Ahem, Lamborghini did go bankrupt back in the 1970s. Now it's part of Volkswagen which has deep enough pockets to steer through any troubles and, more importantly, access to modern technology to stay competitive. This would make it similar to the phone division within Samsung and suggest further parallels about the market such as the advantages of having access to inhouse technology.
That’s a formula for disaster if you want to reap the benefits of a web company…
There is nothing special about web companies. You actually mean companies with a distinctive brand which have to be handled carefully, a good example might be how IBM handled the purchase and integration of Lotus which it kept as a separate division for over ten years and only recently dropped the brand. Oracle's design to fold Sun in quickly was equally as successful in disposing of loss-making sectors and improving the profitability of the rest and providing a coherent product line for customers.
For all its blurb Microsoft has hardly kept its mitts off Skype which is why the client's are increasingly welded to other Microsoft services and increasingly unwieldy as a result. Do we have any figures from Microsoft as to how well Skype is doing? Is it still operating at a loss?
What does seem to be different for web companies is the size of goodwill and potential write-offs. If Facebook can pay $1 bn for Instagram, why shouldn't Tumblr be worth the same notional figure? The justification is usually about the eyeballs for advertising but this is as much about shutting down the competition as anything else. This is less about market share than outright domination: IBM got out of the PC business when it realised the margins were terminally thin; Akamai bought Cotendo to shut them down. And if things don't work out, well the charges can be offset against any tax meaning that other taxpayers will actually take the hit.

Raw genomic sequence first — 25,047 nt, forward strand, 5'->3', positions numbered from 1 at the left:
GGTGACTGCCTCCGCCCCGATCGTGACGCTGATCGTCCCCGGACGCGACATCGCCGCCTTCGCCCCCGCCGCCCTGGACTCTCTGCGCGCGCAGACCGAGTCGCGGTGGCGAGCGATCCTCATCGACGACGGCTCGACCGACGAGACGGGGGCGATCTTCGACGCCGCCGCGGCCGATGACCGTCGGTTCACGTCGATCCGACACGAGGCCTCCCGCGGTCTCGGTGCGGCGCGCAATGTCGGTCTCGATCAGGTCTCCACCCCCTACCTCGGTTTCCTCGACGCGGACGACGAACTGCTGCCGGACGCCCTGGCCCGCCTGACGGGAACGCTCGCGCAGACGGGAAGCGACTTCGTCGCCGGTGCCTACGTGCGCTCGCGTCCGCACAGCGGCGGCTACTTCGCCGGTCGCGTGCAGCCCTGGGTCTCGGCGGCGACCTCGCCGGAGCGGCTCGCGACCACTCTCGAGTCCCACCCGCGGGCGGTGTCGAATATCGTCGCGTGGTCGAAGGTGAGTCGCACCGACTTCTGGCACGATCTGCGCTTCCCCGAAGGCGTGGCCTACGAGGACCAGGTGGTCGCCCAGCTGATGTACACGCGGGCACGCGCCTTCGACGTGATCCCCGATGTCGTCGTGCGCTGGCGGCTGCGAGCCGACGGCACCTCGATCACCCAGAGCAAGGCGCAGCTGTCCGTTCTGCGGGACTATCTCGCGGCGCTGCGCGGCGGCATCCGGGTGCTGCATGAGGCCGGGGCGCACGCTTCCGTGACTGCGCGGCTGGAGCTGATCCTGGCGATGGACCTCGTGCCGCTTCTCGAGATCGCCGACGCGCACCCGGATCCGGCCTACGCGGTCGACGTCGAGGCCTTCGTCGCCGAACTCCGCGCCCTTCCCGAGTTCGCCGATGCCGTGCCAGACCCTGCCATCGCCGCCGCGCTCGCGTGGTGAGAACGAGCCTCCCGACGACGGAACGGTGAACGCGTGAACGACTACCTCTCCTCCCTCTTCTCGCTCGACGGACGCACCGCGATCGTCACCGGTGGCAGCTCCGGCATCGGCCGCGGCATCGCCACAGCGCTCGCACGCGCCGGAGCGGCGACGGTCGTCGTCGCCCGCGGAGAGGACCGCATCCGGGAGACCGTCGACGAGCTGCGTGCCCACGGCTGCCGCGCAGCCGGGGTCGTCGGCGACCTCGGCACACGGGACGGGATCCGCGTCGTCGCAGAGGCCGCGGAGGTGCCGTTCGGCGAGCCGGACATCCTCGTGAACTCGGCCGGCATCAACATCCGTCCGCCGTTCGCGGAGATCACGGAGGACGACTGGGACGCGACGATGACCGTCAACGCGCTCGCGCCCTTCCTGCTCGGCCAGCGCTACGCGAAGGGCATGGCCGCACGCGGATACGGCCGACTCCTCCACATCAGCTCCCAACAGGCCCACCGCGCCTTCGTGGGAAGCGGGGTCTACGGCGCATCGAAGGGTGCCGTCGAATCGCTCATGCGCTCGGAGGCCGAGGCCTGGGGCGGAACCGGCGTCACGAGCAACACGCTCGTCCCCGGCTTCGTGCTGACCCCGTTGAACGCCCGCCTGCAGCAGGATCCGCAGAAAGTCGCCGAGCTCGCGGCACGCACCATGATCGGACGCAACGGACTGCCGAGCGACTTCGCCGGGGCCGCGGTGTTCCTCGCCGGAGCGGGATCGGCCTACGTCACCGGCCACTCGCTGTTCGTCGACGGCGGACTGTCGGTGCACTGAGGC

Given that current monetary policy is making any of these purchases extremely cheap, we can expect more of them and that is probably one of the aims of QE and its ilk: raising valuations supposedly makes us all feel wealthier and we thus go out and spend more.
Worked fine for me on the telly but I didn't sign up for more…
Here in Germany, MaxDome is the platform of choice, sadly crippled by no intelligent way of checking for whether the films have an English soundtrack: my German is fine but I hate the way they dub films here. Oh, and they send newsletters without usable text/plain parts which mean I never find out what's new…